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Inmate Fees for Health Care Services

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Bureau of Prisons, Justice.


Final rule.


The Bureau of Prisons (Bureau) finalizes rules describing procedures we will follow for charging inmates fees for certain kinds of health services, as required under the Federal Prisoner Health Care Copayment Act of 2000 (Pub. L. 106-294, October 12, 2000, 114 Stat 1038, codified at 18 U.S.C. 4048).


This rule is effective on October 3, 2005. We will not implement the provisions of this rule until 30 days after we have given notice of these rules to inmates in our custody, as required by 18 U.S.C. 4048(i).


Rules Unit, Office of General Counsel, Bureau of Prisons, 320 First Street, NW., Washington, DC 20534.

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Sarah Qureshi, Office of General Counsel, Bureau of Prisons, phone (202) 307-2105.

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Under the Federal Prisoner Health Care Copayment Act of 2000 (Pub. L. 106-294, October 12, 2000, 114 Stat 1038, codified at 18 U.S.C. 4048) (Act), the Bureau of Prisons (Bureau) may assess and collect a fee for health care services provided in connection with certain kinds of inmate health care visits. In this document, we finalize our proposed rule which was published on October 10, 2002 (67 FR 63059) describing procedures we will follow for charging inmates health service fees for certain kinds of health care services.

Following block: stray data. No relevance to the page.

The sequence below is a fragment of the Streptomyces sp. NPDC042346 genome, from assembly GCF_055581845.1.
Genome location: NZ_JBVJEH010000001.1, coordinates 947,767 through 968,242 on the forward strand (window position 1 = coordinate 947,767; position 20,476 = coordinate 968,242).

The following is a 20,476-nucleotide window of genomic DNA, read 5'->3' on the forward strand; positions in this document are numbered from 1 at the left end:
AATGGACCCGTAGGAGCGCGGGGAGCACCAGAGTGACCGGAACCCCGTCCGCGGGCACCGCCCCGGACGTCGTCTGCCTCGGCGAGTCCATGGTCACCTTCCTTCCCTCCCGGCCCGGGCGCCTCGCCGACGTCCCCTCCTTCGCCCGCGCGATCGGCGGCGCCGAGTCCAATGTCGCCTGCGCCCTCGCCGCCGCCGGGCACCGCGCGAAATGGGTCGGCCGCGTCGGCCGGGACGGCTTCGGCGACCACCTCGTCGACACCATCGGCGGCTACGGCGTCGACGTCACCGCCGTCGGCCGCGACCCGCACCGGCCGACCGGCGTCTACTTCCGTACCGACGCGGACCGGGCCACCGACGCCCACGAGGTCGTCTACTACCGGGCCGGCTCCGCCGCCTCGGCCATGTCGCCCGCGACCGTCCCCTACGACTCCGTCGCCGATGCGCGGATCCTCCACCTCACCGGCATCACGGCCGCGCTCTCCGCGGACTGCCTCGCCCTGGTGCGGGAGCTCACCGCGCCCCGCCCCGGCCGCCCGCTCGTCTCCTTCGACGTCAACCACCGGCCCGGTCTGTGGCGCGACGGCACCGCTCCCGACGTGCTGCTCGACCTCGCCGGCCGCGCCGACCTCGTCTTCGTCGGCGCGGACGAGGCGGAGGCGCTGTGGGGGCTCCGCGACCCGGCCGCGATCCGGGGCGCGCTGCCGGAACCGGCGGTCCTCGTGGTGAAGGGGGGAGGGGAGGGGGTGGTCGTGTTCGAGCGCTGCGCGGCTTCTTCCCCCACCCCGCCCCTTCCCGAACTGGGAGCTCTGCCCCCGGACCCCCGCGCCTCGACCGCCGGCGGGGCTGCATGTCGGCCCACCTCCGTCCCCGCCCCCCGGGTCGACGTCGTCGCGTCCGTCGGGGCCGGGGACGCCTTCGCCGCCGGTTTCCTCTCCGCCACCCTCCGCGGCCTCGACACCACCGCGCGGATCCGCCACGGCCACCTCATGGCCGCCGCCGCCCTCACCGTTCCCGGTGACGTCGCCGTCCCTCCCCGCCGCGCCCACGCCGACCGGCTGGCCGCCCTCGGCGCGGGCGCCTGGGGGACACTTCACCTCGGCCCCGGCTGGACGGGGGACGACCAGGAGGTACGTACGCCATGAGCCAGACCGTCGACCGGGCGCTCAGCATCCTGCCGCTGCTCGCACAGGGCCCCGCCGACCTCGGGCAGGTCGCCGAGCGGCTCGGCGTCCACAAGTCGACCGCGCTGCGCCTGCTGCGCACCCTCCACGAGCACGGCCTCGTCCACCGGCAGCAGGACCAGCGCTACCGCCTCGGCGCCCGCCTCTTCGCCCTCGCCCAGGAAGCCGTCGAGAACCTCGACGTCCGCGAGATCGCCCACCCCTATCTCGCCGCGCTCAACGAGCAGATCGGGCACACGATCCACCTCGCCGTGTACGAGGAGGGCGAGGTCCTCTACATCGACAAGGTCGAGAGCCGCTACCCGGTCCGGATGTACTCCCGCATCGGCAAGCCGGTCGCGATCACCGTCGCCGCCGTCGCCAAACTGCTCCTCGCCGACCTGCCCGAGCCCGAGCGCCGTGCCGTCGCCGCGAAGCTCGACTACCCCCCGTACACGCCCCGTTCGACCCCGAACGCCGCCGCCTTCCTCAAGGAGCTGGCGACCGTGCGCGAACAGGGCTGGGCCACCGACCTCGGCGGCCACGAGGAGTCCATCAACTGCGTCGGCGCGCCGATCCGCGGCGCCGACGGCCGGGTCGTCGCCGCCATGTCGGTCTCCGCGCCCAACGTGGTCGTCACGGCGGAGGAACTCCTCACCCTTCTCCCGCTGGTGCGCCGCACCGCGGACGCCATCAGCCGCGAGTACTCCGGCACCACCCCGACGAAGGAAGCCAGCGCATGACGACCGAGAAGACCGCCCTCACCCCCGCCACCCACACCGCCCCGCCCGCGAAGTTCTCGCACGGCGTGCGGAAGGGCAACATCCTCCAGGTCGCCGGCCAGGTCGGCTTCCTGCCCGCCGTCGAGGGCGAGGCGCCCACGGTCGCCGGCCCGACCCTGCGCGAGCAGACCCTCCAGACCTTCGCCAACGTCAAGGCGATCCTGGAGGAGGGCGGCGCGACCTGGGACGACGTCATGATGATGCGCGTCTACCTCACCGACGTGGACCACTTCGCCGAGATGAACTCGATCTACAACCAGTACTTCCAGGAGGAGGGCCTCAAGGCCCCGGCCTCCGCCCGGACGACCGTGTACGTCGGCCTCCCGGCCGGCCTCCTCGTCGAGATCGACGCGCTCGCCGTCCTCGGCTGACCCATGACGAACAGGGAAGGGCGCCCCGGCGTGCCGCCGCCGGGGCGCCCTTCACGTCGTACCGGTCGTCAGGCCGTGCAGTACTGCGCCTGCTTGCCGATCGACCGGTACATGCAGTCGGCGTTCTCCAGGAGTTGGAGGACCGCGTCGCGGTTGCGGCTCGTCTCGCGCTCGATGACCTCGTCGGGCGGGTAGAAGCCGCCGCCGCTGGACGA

Response to Comments

We received 42 comments on our proposed rules. One commenter supported the rule. Eight of the comments were copies of one form letter, and another thirteen comments were copies of a second form letter. These and the other twenty commenters raised identical or similar issues. We will therefore address each issue raised.

The Fee Will Unduly Burden Family Members of Inmates

Four commenters expressed concern that the fee would unduly burden family members of inmates.

These comments failed to specify how family members of inmates would bear the “burden” of health service fees. If an inmate is classified as indigent and has no funds with which to pay the fee, no fee will be imposed, even though the inmate will still receive necessary health services. There is no apparent cost, therefore, to the inmate's family, who are not required to replenish the inmate's account for the purpose of paying health service fees.

The $2 Fee Is Too High

Twenty-six commenters felt that the $2 fee amount is too high for inmates. One commenter suggested that, since the statute requires that the fee be “not less than $1.00,” the fee should be only $1 instead of $2.